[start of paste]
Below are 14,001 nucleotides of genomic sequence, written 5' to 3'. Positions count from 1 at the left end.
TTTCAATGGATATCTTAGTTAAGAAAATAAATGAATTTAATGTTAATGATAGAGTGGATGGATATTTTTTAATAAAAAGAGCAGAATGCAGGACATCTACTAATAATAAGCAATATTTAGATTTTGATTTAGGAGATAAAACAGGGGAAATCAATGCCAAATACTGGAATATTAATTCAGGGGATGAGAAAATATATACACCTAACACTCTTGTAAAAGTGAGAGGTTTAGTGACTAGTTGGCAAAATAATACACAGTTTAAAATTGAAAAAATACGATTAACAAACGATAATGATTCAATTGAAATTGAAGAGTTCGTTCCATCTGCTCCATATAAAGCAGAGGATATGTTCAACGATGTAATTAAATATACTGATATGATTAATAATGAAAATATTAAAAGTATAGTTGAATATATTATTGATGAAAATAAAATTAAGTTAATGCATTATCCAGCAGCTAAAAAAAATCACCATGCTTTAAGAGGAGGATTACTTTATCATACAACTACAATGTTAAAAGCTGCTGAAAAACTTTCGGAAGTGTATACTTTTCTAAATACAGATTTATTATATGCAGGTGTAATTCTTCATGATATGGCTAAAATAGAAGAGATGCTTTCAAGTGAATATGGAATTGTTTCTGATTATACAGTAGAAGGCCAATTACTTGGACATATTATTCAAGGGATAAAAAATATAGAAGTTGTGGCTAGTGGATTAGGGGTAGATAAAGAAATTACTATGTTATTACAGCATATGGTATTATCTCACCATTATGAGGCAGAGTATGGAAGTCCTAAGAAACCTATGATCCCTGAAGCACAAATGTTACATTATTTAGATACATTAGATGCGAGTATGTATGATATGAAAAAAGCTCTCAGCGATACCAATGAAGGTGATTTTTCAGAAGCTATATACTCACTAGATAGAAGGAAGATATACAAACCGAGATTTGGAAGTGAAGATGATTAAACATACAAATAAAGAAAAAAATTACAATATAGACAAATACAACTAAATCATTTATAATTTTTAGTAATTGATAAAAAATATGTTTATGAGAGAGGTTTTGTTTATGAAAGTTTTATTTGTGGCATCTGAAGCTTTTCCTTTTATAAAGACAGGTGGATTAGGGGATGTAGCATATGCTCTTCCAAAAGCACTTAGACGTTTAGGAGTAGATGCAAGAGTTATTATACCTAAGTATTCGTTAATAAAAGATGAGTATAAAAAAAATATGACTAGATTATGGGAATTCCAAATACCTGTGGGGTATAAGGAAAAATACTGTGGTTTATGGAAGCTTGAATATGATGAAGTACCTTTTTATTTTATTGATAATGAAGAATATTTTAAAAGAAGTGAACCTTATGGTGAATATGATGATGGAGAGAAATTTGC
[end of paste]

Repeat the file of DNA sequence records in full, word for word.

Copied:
Below are 14,001 nucleotides of genomic sequence, written 5' to 3'. Positions count from 1 at the left end.
TTTCAATGGATATCTTAGTTAAGAAAATAAATGAATTTAATGTTAATGATAGAGTGGATGGATATTTTTTAATAAAAAGAGCAGAATGCAGGACATCTACTAATAATAAGCAATATTTAGATTTTGATTTAGGAGATAAAACAGGGGAAATCAATGCCAAATACTGGAATATTAATTCAGGGGATGAGAAAATATATACACCTAACACTCTTGTAAAAGTGAGAGGTTTAGTGACTAGTTGGCAAAATAATACACAGTTTAAAATTGAAAAAATACGATTAACAAACGATAATGATTCAATTGAAATTGAAGAGTTCGTTCCATCTGCTCCATATAAAGCAGAGGATATGTTCAACGATGTAATTAAATATACTGATATGATTAATAATGAAAATATTAAAAGTATAGTTGAATATATTATTGATGAAAATAAAATTAAGTTAATGCATTATCCAGCAGCTAAAAAAAATCACCATGCTTTAAGAGGAGGATTACTTTATCATACAACTACAATGTTAAAAGCTGCTGAAAAACTTTCGGAAGTGTATACTTTTCTAAATACAGATTTATTATATGCAGGTGTAATTCTTCATGATATGGCTAAAATAGAAGAGATGCTTTCAAGTGAATATGGAATTGTTTCTGATTATACAGTAGAAGGCCAATTACTTGGACATATTATTCAAGGGATAAAAAATATAGAAGTTGTGGCTAGTGGATTAGGGGTAGATAAAGAAATTACTATGTTATTACAGCATATGGTATTATCTCACCATTATGAGGCAGAGTATGGAAGTCCTAAGAAACCTATGATCCCTGAAGCACAAATGTTACATTATTTAGATACATTAGATGCGAGTATGTATGATATGAAAAAAGCTCTCAGCGATACCAATGAAGGTGATTTTTCAGAAGCTATATACTCACTAGATAGAAGGAAGATATACAAACCGAGATTTGGAAGTGAAGATGATTAAACATACAAATAAAGAAAAAAATTACAATATAGACAAATACAACTAAATCATTTATAATTTTTAGTAATTGATAAAAAATATGTTTATGAGAGAGGTTTTGTTTATGAAAGTTTTATTTGTGGCATCTGAAGCTTTTCCTTTTATAAAGACAGGTGGATTAGGGGATGTAGCATATGCTCTTCCAAAAGCACTTAGACGTTTAGGAGTAGATGCAAGAGTTATTATACCTAAGTATTCGTTAATAAAAGATGAGTATAAAAAAAATATGACTAGATTATGGGAATTCCAAATACCTGTGGGGTATAAGGAAAAATACTGTGGTTTATGGAAGCTTGAATATGATGAAGTACCTTTTTATTTTATTGATAATGAAGAATATTTTAAAAGAAGTGAACCTTATGGTGAATATGATGATGGAGAGAAATTTGC